Today, President Obama will propose cutting the corporate tax rate from 35 percent to 28 percent—a move that has reportedly been in the works for a couple of years, but which is also timed to increase the president’s reelection prospects. Business groups and Republicans frequently complain that the U.S. corporate tax rate is too high, but others say that the many loopholes and deductions in the tax code tend to keep the effective rate well below the statutory rate. How much do American corporations actually pay?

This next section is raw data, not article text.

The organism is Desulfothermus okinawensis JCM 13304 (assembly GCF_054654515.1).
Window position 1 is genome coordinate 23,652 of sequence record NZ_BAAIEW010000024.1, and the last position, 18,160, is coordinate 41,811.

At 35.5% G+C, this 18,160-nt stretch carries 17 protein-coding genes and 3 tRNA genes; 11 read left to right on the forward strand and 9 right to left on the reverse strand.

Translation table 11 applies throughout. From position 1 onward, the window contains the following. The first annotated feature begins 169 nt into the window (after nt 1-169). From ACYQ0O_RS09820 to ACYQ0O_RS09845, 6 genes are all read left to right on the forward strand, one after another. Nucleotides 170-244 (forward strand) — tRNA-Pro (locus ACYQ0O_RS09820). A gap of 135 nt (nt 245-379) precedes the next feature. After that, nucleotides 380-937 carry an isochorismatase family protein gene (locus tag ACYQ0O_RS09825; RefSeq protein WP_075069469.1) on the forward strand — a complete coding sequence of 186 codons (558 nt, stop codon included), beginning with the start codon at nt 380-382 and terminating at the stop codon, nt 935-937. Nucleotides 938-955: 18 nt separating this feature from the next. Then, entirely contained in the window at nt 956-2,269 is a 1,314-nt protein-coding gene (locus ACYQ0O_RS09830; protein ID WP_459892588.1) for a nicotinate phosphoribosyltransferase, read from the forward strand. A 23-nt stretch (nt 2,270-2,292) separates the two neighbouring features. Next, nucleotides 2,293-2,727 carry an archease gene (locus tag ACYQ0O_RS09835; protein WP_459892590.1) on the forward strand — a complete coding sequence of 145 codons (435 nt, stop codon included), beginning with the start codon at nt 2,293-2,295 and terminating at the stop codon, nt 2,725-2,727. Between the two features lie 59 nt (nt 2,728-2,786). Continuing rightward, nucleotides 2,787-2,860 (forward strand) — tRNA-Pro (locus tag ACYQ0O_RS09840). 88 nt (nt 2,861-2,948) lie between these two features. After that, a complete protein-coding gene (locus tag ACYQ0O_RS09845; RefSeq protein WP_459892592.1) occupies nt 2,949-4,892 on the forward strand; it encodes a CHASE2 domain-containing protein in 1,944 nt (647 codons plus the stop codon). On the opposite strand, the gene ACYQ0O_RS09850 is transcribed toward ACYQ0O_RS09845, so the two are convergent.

A 2005 study on corporate tax avoidance suggests that, over the long run, many corporations pay taxes well below the 35 percent statutory rate. The study’s authors analyzed nearly 2,000 firms and found that 437 of them (about one-fifth of the sample) paid an effective tax rate of less than 20 percent over a ten-year period—all during a time when the statutory rate was 35 percent. (The authors defined effective rates as “the ratio of cash taxes paid to pretax financial accounting income.”) If these low-paying firms had been paying their taxes at the 35 percent rate over that period, they would have owed, in aggregate, over $450 billion dollars. “Instead,” the authors write, “these firms received tax refunds in aggregate totaling $205 billion, according to the cash tax paid number disclosed in their financial statements.” On average, the ten-year rate for all firms surveyed was just under 30 percent. That number may seem low, but the authors warn against seeing it as evidence of wrongdoing: “It is important to emphasize that our measure of tax avoidance does not imply that firms are engaging in anything improper. There are numerous provisions in the tax code that allow or encourage firms to reduce their taxes.”